January 14th, 2022

The Great Resignation is affecting businesses across the U.S., with over 20 million people quitting their jobs in the second half of 2021. As a result, HR leaders are being forced to get creative to address big employment gaps and even bigger retention issues.

Talkdesk Chief Human Resource Officer Laura Butler recently joined Athena’s monthly CHRO Perspectives forum to share her thoughts on the Great Resignation and the respective war to recruit top talent. Talkdesk is a $3B+ unicorn and global customer experience leader, serving a global client base and workforce.

As CHRO, Laura has seen firsthand how companies are struggling to recruit and retain talent. She prefers to call this period “the Great Contemplation”, as people are resigning as a result of re-evaluating their priorities.

Below, read Laura’s tips on how to create a more holistic employee experience to retain your top talent, and how to ensure your organization is resilient through the Great Resignation. She shares practical tips to protect yourself from losing your best employees, and new models for equity and compensation to turn retention challenges into scaling opportunities.

Shared purpose: Rethinking the employee value proposition

You know what you do and how you do it. But how often do you revisit why you do it? Increasingly, people want to align their work with a broader purpose to find fulfillment in their lives.

“Your values and your beliefs have never been more important as [during the] Great Contemplation. People are trying to align to say, ‘Does this company stand for the things I stand for?’” Laura explained. “How does that translate into your day-to-day? Performance, goal setting, [career planning]—all those things are very critical and necessary for people to feel invested in the company.”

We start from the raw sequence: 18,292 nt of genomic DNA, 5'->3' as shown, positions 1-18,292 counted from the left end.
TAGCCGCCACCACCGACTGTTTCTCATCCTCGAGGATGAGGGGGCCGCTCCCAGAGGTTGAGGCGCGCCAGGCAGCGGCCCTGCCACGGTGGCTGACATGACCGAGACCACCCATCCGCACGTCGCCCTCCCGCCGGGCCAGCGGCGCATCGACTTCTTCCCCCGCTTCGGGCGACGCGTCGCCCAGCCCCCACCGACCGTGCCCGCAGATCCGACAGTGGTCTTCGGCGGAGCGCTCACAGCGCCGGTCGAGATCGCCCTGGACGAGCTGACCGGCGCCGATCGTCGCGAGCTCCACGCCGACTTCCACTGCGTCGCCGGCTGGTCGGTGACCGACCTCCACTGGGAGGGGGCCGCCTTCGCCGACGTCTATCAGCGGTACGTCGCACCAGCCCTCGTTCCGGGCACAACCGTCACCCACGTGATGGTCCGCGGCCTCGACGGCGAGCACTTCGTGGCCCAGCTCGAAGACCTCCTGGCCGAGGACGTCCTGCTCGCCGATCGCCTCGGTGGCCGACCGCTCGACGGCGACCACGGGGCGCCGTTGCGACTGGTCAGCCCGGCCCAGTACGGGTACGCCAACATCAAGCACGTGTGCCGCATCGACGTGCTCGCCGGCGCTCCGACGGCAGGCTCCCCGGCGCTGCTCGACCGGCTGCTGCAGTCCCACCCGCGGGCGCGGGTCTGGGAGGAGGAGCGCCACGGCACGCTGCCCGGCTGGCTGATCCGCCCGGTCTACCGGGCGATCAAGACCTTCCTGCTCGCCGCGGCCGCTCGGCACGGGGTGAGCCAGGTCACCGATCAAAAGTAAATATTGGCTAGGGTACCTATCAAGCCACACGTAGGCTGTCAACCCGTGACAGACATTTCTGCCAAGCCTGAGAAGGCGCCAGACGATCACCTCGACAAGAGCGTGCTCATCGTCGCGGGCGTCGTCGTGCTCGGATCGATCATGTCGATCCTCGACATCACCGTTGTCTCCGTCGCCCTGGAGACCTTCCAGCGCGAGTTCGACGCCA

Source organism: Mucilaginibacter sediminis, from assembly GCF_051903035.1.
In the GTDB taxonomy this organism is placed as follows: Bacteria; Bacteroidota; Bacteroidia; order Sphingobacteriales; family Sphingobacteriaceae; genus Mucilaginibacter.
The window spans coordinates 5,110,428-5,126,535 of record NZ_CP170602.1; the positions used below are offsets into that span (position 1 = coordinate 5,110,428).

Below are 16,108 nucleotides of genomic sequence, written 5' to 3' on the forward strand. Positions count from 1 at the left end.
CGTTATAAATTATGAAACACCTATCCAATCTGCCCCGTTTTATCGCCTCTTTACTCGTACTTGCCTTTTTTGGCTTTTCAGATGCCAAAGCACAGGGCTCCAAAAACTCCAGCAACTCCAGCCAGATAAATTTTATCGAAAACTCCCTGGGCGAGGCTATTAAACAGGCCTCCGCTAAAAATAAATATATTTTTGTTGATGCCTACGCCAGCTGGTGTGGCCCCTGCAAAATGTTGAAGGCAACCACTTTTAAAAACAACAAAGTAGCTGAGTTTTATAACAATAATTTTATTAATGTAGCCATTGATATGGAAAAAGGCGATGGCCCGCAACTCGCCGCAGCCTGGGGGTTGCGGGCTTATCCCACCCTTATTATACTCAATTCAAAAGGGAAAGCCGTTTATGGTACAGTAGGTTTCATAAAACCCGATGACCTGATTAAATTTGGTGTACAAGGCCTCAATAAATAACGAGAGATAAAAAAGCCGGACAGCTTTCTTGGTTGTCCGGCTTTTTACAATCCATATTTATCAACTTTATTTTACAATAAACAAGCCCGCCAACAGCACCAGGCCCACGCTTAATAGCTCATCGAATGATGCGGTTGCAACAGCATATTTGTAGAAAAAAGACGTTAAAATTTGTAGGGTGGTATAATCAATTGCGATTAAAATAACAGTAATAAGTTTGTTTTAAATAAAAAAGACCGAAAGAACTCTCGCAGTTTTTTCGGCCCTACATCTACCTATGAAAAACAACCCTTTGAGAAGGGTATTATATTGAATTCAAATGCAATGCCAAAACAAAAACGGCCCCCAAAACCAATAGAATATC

It’s no longer negotiable to prioritize that sense of purpose and belonging.

“It’s not a nice to have. It’s actually important to attract the talent that you need,” Laura said.

At the forum, Laura outlined a few companies who are putting their company values to life to create a shared purpose for employees.

  • Adobe sends their employees plantable birthday cards made from seeds, aligned with their commitment to sustainability
  • Glassdoor lists nine companies (including AirBnb & BambooHR) that take “vacation pay” to the next level by contributing up $2,000 toward the cost of employees’ vacations each year
  • Flatfile offers a $10,000 office remodel incentive and has an interior designer on staff to aid in the process
  • Cotopaxi’s annual Questival brings together employees and customers for a weekend of adventure for a cause. “They are almost more committed to their mission than their actual product,” Laura said.
  • Oracle offers referral bonuses up to $5,000, putting their money behind the idea that it’s everyone’s job to be recruiting.

Holistic wellbeing: Reimagining how we care for our team

Great Places to Work says leaders hoping to bolster employee wellbeing should focus on six key areas: fulfillment at work, work-life balance, financial security, work environment, mental and physical health, and interpersonal relationships

Laura often revisits this checklist to ensure they’re covering all their bases, exploring whether they “have initiatives in each area that we can publicize to help emphasize caring?” She offered a list of tactics to consider that companies have employed to invest in their employees’ wellbeing: